With Toronto beckoning, I've had to bid a reluctant farewell to Venice where, as much as I liked “BAD 25”, “The Iceman”, “Disconnect”, “Enzo Avitabile Music Life” and “The Master”, my pick of the festival was undoubtedly “Stories We Tell”. Sarah Polley's third feature as a writer-director – and first non-fiction film – is revelatory in multiple ways, not least as a deeply exposing journey into the heart of the actress' family and own identity.
Splicing together “interrogations” with her siblings, father, family friends and relatives alongside Super-8 footage that features her late mother (who died when Polley was 11), both the real thing and scenarios she's recreated with a frolicsome lookalike, Polley unravels the story of how she came to find out that her biological father wasn't the man who raised her. That's a painful story for anyone to share, and Polley may have chosen not to had her hand not been forced by a journalist who phoned her on the set of “Mr. Nobody” and told her he was about to go public. With one father still in the dark, she tearfully begged for a few days' reprieve – and ultimately decided to make “Stories We Tell” with the full participation of her two dads and the backing of the National Film Board of Canada.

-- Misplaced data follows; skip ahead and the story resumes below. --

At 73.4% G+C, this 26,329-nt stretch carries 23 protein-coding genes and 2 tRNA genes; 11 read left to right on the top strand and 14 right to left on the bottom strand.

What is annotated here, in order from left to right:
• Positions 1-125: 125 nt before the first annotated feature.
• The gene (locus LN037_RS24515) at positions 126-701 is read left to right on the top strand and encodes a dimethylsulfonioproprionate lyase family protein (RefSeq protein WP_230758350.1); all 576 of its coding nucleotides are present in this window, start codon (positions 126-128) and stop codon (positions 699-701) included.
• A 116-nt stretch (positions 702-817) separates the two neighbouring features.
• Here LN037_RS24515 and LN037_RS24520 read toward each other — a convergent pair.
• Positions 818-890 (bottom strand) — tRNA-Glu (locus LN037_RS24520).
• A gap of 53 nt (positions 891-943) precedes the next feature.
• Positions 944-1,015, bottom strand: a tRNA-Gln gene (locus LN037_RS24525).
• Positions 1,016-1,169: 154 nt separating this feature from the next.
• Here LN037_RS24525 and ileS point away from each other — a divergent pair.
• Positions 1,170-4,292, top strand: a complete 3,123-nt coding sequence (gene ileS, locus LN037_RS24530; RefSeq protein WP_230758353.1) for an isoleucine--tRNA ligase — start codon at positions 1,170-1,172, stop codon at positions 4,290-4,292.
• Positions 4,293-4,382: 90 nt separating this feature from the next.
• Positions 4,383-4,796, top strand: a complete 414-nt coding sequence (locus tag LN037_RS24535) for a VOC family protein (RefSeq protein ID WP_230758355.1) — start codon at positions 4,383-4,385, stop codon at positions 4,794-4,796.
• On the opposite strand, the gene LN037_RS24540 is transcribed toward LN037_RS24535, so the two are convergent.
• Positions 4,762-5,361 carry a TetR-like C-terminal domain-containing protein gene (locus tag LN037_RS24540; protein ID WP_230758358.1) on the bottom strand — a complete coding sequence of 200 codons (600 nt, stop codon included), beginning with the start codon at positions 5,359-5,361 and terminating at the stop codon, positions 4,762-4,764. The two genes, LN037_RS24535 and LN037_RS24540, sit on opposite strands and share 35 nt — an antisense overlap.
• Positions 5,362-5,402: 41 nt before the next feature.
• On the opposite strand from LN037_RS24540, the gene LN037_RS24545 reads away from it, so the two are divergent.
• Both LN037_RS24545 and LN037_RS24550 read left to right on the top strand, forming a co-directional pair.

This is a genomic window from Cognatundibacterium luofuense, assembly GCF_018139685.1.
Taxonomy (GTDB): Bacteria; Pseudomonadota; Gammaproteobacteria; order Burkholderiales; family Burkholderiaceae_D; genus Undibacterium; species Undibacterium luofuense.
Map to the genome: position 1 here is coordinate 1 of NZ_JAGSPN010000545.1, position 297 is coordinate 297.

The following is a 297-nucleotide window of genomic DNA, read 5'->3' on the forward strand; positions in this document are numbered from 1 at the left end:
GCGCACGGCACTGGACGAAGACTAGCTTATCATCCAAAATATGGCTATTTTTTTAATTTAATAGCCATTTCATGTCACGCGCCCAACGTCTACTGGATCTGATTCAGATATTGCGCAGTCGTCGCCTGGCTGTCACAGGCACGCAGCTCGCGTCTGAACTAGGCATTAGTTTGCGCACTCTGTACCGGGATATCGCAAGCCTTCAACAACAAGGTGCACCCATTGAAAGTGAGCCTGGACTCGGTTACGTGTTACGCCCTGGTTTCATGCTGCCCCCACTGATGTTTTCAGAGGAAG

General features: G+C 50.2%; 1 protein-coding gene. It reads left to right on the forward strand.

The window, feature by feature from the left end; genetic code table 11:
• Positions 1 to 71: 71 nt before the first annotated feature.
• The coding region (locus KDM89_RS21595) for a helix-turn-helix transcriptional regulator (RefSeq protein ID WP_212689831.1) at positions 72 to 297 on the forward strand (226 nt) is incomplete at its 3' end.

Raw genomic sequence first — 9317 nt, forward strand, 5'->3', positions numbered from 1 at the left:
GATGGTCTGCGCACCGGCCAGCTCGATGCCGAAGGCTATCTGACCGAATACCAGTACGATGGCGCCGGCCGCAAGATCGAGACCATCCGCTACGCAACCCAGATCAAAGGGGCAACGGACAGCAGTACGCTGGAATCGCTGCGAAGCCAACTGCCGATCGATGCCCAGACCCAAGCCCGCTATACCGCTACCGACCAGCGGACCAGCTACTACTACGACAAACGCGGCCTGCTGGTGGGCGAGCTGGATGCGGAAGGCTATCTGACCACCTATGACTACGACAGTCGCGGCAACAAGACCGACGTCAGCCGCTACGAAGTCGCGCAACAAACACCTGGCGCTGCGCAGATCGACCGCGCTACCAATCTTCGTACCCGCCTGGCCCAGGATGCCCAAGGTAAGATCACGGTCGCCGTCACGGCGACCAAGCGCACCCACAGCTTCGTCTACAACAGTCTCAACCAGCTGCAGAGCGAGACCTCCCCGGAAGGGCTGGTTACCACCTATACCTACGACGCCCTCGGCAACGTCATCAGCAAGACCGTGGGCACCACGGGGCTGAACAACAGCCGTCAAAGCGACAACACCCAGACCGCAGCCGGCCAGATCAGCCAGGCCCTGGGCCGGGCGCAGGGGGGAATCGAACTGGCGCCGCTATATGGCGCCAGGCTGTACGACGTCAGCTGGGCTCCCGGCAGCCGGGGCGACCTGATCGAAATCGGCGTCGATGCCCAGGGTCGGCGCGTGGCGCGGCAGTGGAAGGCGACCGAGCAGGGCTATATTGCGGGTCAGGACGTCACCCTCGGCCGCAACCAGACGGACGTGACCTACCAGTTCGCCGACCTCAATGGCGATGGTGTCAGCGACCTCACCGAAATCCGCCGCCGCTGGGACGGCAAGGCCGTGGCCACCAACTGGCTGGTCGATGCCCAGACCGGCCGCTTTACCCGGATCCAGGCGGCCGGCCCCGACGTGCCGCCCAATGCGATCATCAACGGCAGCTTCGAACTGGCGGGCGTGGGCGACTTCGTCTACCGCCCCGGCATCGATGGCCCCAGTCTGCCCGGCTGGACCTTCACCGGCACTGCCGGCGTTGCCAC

The NFB and producer Anita Lee encouraged Polley to think outside the box, which she does with aplomb, incorporating herself into “Stories We Tell” both as subject and detached, objective observer trying to lay bare the truth through a multiplicity of perspectives. (“Say that again, Dad,” should be the film's funny catchphrase – it's what Polley keeps asking her British-born father to do as he reads from his own written account of events.)
Polley opted not to do any interviews in Venice (explaining her reasons in detail here: